After a summer during which the success of the Welsh Rugby Union's Age Grade championship was there for all to see, the 2009-10 season is poised to kick off on Sunday.
Moving into its sixth season, the competition has played a significant role in helping some of current Wales coach Warren Gatland's brightest youngsters establish themselves amongst the best players in the world.
What's more, when the British and Irish Lions squad was announced at the end of last season, the WRU was toasting its own significant investment in a tournament that has captured the imagination of all those involved since its inception back in 2004.
Lion kings Alun Wyn Jones and Leigh Halfpenny were both products of the system that the Union's head of rugby, performance and development Joe Lydon is hoping will once again bear fruit. And whilst there will be no formal under 20 competition this term, Lydon, the academy coaches and the national age grade selectors will certainly have their eye fixed firmly on the under 16 and under 18 tournaments as they swing into action.
Halfpenny, who was prolific throughout his five years in the competition, will always remember the days when he went to battle with the Ospreys. "Great days," said the Cardiff Blues wing. "It was crucial in our development that we had strong competition on a regular basis. The age grade tournament provided that and whilst the emphasis was obviously on developing players who would be good enough to go and make senior regional and international players, there was intense rivalry too. We all wanted to win the competition."
Last season it was the Blues North who lifted the under 16 crown, beating the Scarlets 16-13 in a tense affair at the Talbot Athletic Ground. And though the under 18 competition was as tight as it had been in any one of the previous four seasons, it was the Ospreys, for the fourth time, who took the spoils with a consummate 26-15 victory over the Scarlets.
So, for the Scarlets' region, Sunday's games against North Wales at Llandovery's Church Bank ground, represents an early chance to make up for last season's finals day disappointment.
In contrast, it was a challenging first season for North Wales, whose lack of physicality and conditioning left them trailing in the wake of the senior regions, despite putting in some impressive performances. Still, for performance development manager Marc Roberts, the experience of playing alongside the Ospreys, Scarlets, Blues and Dragons, will hold his sides in good stead for this term and beyond.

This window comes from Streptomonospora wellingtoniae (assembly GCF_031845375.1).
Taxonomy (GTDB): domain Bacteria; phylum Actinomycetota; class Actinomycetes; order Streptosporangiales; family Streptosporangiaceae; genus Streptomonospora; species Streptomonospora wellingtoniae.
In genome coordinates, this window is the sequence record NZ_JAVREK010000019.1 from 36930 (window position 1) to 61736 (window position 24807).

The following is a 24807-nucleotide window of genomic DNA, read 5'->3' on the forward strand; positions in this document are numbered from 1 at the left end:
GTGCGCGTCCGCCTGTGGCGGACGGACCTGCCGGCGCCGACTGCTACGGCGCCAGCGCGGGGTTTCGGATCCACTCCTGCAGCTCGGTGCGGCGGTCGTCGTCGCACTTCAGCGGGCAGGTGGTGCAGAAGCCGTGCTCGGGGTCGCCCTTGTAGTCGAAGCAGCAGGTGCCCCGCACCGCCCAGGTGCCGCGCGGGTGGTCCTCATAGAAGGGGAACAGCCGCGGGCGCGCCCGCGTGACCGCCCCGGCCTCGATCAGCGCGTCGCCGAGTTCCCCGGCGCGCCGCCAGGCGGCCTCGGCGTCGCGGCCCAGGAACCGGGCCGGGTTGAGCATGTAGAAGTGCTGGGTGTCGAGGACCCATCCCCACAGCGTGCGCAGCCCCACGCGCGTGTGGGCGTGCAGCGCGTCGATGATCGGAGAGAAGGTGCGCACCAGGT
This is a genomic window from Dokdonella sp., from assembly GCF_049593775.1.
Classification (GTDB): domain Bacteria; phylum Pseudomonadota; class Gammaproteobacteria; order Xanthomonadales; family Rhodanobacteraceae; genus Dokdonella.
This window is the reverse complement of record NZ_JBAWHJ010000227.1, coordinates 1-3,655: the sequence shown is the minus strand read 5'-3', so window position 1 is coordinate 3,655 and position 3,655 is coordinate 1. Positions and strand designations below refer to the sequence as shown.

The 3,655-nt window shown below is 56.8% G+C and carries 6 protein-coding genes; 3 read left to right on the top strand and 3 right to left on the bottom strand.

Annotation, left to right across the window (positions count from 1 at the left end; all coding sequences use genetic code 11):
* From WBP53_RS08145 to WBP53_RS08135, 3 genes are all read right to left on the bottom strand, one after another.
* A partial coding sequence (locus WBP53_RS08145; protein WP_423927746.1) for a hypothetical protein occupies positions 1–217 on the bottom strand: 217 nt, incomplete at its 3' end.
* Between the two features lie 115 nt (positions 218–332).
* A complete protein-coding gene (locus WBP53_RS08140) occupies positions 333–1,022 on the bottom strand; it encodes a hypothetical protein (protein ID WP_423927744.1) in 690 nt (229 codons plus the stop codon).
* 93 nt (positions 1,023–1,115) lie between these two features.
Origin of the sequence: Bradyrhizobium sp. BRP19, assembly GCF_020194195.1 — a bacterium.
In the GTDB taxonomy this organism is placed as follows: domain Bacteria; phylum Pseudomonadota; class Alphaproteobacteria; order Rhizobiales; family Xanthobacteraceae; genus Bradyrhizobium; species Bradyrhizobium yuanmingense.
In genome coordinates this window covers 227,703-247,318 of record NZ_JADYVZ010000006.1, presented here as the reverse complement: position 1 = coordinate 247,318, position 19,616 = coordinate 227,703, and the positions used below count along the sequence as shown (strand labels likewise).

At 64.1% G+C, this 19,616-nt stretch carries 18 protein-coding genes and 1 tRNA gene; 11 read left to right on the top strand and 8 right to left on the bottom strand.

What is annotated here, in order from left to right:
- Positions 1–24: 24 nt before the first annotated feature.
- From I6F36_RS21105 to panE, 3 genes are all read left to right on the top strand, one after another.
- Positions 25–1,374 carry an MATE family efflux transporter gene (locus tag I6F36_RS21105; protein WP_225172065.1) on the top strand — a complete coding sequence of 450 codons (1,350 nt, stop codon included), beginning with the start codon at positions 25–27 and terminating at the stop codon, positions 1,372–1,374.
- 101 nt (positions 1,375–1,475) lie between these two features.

"I think we learned a great deal from our first season," said Roberts. "We realise that we are behind the other regions, especially in terms of our physicality and conditioning, but we have started to address that in the summer and are confident that we have made a few strides.
"Obviously we are not going to close the gap overnight and yes, this season will once again be tough for our sides. However, it took the Blues North three seasons to win a game and we achieved that in our first season. If we can build on those three victories and become more competitive, especially at under 18 level where our lack of physicality was exposed, we will all be very pleased.
"On top our conditioning, we have spent the summer working on our core skills, at under 12 to 14 levels so that when these boys come to step into the competition at 15 and 16, they will be well placed. It's an exciting time for North Wales rugby and I know that everyone is looking forward to the big kick off this weekend."
The Ospreys, Blues and Dragons will all kick start their campaigns next week with all three keen to get up and running ahead of what promises to be another outstanding season of age grade.